Thursday, September 27, 2012

Foreclosed Homeowners Get Premature Boot As Auction Buyers/Investors Rush To Take Possession Of Premises Before Sales Becomes Final; Cops, DA Fiddle In Bringing Criminal Charges

In El Paso, Colorado, The Colorado Springs Business Journal reports:

  • As real estate investment heats up and the El Paso County Public Trustee’s foreclosure auctions overflow with anxious bidders, ethics have become a bigger issue. Those closest to the action say there are regular stories of investors breaking into houses to check them out before the sale, trashing houses after lien holders redeem them, banks sending eviction notices on properties they don’t own yet, and investors going into homes to start remodeling them before they have the title. That last scenario is actually getting out of hand, said Public Trustee Tom Mowle. “We’ve had a rash lately of what I would characterize as burglaries,” Mowle said. “We’ve had a couple cases lately where people have bought property at sale and immediately go to the house, lock people out and take their stuff.” Whoever buys a property at the foreclosure auction — an investor or the bank — has to wait eight business days before taking possession of the property. That period allows the bank to discover mistakes and lien holders an opportunity to buy the property even if it already has been sold to an investor.
  • An El Paso County sheriff’s deputy responded to a burglary call on Sept. 4. Lydia Graham, referred to as Lydia Upchurch in the deputy’s report, said she felt an investor had burglarized her home. Graham told the CSBJ that she saw a dumpster in front of her property [...] on Monday, Sept. 3, which was a holiday and was only seven business days after her home sold at the El Paso County Public Trustee’s foreclosure auction on Aug. 22. She said there were cabinetry and personal items in the dumpster. “I was hot,” she said. “I was livid. They went in there without permission and were throwing my things in the trash.” Graham said she hadn’t received any notice that the property had finally sold at auction. She said she had furniture, cutlery, clothes, tile, paint and other home improvement supplies along with a motorcycle stored in the house. “They didn’t have any right to move stuff,” Graham said. Graham told deputies that the investor, Nikolas Fedorczuk, had called her and told her she could come get her things, but she had to get them before Sept. 4 or he would take possession of them. Mowle learned of the case Sept. 4 and said it was an upsetting example of recent behavior.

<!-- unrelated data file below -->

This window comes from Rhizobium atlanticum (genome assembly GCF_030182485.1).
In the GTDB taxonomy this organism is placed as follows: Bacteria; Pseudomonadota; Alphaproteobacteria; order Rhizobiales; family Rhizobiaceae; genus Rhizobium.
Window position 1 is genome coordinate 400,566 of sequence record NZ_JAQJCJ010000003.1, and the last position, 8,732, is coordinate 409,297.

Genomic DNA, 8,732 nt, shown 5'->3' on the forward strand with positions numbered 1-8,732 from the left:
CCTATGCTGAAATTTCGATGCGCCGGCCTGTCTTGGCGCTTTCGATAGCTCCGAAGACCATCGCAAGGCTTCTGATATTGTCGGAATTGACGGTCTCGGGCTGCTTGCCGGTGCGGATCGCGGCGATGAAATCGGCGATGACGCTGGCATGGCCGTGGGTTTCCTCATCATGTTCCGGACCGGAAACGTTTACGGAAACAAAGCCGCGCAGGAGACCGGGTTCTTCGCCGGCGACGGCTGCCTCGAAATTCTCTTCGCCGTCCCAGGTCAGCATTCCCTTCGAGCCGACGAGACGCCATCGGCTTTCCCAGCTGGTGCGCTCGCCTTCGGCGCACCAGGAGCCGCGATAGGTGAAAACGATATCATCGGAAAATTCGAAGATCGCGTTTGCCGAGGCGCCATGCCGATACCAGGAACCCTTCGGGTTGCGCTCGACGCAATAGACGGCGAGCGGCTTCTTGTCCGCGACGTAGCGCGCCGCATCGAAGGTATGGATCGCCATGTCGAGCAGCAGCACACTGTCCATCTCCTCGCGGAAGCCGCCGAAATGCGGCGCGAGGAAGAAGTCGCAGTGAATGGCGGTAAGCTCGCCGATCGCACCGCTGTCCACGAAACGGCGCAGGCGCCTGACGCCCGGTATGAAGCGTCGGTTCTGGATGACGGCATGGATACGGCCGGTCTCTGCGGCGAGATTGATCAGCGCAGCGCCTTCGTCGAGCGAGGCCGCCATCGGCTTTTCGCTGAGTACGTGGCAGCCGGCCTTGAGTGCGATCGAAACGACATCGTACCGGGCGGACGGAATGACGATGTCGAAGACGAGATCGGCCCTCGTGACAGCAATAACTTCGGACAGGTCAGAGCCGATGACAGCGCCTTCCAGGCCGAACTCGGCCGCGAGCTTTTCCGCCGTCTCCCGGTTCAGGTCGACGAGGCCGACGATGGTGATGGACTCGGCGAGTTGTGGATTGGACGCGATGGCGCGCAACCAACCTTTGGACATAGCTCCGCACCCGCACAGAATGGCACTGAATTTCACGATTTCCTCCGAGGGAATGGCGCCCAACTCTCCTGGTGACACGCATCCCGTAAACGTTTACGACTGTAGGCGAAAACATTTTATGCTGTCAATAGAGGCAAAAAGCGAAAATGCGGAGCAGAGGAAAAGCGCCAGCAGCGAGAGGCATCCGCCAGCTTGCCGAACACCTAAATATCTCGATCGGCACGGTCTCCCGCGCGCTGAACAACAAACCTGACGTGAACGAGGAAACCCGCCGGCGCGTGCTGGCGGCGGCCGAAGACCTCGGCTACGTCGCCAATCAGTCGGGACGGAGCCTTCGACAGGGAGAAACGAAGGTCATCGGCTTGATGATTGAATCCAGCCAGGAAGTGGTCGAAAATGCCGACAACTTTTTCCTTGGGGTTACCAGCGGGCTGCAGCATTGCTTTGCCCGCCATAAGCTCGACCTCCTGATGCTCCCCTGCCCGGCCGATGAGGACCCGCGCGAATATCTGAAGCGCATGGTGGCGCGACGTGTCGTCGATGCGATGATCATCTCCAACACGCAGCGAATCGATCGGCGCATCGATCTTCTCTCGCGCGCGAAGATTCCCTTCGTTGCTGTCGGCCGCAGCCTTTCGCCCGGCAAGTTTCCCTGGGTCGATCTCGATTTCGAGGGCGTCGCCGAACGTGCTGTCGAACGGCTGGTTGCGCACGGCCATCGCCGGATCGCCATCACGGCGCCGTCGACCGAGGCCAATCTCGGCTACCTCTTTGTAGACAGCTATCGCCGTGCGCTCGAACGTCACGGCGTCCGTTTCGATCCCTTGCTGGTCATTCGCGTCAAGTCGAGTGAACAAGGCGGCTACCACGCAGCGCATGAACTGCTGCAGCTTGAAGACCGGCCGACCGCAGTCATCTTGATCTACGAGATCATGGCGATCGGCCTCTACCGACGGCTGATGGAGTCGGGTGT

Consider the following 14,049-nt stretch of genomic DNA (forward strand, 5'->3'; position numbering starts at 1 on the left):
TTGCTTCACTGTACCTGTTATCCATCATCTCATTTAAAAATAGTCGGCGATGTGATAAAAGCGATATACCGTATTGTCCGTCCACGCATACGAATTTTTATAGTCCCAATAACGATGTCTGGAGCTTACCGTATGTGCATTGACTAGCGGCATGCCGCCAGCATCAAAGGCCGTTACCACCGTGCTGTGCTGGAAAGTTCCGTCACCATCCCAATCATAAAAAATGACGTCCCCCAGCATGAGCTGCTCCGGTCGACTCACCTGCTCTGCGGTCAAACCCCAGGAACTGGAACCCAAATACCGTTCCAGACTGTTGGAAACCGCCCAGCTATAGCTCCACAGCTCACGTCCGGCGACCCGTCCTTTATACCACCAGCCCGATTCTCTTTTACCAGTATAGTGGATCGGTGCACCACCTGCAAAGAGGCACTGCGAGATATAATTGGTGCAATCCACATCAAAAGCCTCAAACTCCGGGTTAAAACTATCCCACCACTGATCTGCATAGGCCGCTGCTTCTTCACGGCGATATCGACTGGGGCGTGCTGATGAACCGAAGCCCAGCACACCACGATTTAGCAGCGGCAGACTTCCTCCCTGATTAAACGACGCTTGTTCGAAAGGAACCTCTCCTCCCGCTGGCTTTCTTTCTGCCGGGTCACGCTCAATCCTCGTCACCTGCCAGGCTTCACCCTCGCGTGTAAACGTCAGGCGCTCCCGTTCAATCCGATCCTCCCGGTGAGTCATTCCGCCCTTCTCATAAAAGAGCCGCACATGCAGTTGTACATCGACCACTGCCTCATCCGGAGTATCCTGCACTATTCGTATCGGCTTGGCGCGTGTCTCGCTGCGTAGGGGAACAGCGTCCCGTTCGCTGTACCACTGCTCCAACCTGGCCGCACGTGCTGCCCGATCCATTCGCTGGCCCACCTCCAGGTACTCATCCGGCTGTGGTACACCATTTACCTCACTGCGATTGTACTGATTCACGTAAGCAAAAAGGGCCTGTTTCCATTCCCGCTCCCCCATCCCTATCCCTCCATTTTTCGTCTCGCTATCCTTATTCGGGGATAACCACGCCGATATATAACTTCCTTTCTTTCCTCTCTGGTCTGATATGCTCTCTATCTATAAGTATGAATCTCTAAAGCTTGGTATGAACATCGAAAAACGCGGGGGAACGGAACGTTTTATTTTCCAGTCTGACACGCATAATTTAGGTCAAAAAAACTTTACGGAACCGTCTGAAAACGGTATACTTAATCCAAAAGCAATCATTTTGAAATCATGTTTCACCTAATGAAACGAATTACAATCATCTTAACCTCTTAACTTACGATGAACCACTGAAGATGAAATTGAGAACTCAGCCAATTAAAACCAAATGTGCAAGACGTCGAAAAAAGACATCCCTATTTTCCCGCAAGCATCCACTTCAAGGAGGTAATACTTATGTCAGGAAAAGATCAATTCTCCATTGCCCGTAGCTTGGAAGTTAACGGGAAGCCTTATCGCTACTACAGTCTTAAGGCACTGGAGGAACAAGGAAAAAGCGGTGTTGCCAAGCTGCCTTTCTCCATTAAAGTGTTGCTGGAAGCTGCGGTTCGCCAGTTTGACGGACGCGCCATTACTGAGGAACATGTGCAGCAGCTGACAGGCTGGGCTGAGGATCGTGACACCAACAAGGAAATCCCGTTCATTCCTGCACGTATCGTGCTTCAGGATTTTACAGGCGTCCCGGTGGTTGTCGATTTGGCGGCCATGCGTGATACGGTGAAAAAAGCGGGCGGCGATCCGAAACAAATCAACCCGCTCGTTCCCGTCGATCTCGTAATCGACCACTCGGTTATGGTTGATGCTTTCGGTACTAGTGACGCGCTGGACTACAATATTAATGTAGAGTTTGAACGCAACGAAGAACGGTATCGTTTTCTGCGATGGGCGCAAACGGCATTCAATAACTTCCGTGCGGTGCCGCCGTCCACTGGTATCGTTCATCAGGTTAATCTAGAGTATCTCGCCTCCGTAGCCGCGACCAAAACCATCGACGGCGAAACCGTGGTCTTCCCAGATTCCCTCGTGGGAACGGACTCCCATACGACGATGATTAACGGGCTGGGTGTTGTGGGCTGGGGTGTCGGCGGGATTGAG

• Civil or criminal? The county deputy who handled the case consulted with the 4th Judicial District Attorney’s office and determined that Fedorczuk had no criminal intent when he went into the house, so they would not file criminal charges. That sets a dangerous precedent, Mowle says. “In my opinion this is a property crime,” he said. “There’s absolutely no right for anyone to do anything other than secure against theft and damage.” That means fixing broken windows and leaky roofs and locking the doors, he said. It doesn’t mean moving motorcycles into storage facilities or tearing out carpets. “How is it a civil matter when you’re destroying someone else’s property?” Mowle said. He’s heard enough stories of this kind of thing and he’s sure it happens even more often than he realizes. “If a property is vacant, I think a majority of investors are going to bet the owner isn’t coming back,” he said. “And unless they contact me, I wouldn’t know about it.” While the DA’s office might have advised the sheriff’s office that Graham’s particular case is a civil matter, Robin Cafasso, chief deputy district attorney, said not all cases like this will be civil. “We do not have a policy that all cases like this are civil,” Cafasso said. “On the contrary, we would urge law enforcement to investigate it as a burglary.” In most cases, she said this type of thing probably should be handled as a criminal matter. “How did they get in? If they broke a lock, there’s property damage,” she said. “If they’re taking things out of the home, there’s theft.” She said ignorance of the law is no excuse. “Anyone buying property in a foreclosure process should know the law,” she said. “There is just no way that someone holding a certificate of purchase holds the right of possession.”

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